Any complete and developed game needs to be distributed to an audience. Some gamers might have to enter a store and purchase the game, and others may be able to download the game from the Internet and play immediately. Regardless, the game needs to install itself onto the computer. Most applications do this through an installer, which is responsible for not only successfully configuring a product to run, but also for providing options to uninstall if the user decides to remove the software.
Some developers create their own installation programs, while others pay for a commercial product to do this for them, but there is also the option of using a free, open-source SDK to develop installation software. One of the SDKs available to do this is NSIS.
NSIS (Nullsoft Scriptable Install System), created by Nullsoft, offers a comprehensive suite of tools for building install applications. NSIS can be downloaded from http://www.nsis.sourceforge.net/. The following sections explore how NSIS works.
NSIS includes a comprehensive list of features described in the following list:
Generates self-contained executable installers
Supports zlib, bzip2, and LZMA data compression
Contains uninstall support
Offers both Classic and Modern wizard interfaces
Includes multiple install configurations (usually Minimal, Typical, Full, and Custom)
Uses CRC32 checksum to self-verify installer
Able to display license agreement in text or RTF format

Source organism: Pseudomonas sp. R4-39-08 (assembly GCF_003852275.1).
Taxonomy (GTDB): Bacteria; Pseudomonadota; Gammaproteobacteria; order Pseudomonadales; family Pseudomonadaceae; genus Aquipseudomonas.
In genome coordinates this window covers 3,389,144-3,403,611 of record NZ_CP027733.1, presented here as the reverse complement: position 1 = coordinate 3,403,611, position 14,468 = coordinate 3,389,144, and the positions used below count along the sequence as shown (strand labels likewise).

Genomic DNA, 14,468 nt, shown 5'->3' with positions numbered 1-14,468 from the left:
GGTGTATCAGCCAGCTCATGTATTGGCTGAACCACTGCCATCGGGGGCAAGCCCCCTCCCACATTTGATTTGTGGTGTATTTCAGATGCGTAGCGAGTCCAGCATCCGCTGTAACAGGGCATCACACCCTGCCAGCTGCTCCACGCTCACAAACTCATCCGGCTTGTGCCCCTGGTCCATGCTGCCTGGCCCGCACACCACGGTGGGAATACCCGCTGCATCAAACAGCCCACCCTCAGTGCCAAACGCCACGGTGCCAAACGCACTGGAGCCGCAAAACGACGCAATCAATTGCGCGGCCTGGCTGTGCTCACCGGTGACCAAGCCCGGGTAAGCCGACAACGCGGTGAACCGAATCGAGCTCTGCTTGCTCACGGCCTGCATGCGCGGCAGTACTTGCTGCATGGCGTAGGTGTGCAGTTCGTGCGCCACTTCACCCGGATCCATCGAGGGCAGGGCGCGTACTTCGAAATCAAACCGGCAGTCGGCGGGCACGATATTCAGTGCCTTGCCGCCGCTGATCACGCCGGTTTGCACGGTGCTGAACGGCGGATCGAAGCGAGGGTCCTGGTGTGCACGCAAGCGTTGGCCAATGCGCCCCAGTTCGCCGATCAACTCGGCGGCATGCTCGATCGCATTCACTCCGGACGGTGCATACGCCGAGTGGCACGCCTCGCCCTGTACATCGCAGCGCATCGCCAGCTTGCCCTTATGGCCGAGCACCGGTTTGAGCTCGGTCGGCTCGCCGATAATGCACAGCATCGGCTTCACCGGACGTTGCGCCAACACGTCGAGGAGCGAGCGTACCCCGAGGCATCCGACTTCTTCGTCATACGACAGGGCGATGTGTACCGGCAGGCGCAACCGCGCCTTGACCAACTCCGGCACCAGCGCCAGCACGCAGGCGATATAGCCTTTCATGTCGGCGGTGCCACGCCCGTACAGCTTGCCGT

Able to detect destination directory from the registry
Allows installers as large as 2 GB
Includes optional silent mode for automated installations
Completely free for any use
Installers have their own VMs that let you write code to support file/directory copying, renaming, deletion, searching, and more
For a complete list of features, please visit the NSIS website.
To build installation programs NSIS uses a scripting language, whose details are included in the SDK documentation. A scripting language is much like any ordinary programming language, such as C++, but is often easier to use and is dedicated to controlling one specific application. In this case, the NSIS scripting language is intended to be used for creating installation programs.
The language can be written in any text editor, from Notepad to Code::Blocks, and the files should be saved with an .nsi extension. Using the scripting language it's possible to define all the different wizard pages a user needs to navigate in order to install the application. It's possible to include a license page, an install components page, a directory selection page, and so on.
Once the script is complete and defines the pages, all the files needed to be installed, and any other properties, then the script can be compiled by the NSIS compiler. Like a C++ compiler, the NSIS compiler assembles the scripted code into an executable form so the installer can be run and used like any normal application. In short, you do not need to distribute your script files to the users. Only the completed, compiled install application needs to be distributed.
Using the NSIS scripting language a wide variety of installation programs can be written, and the language offers great versatility in defining how an installation is presented to a user. Let's examine a sample script to see how an installation can be built.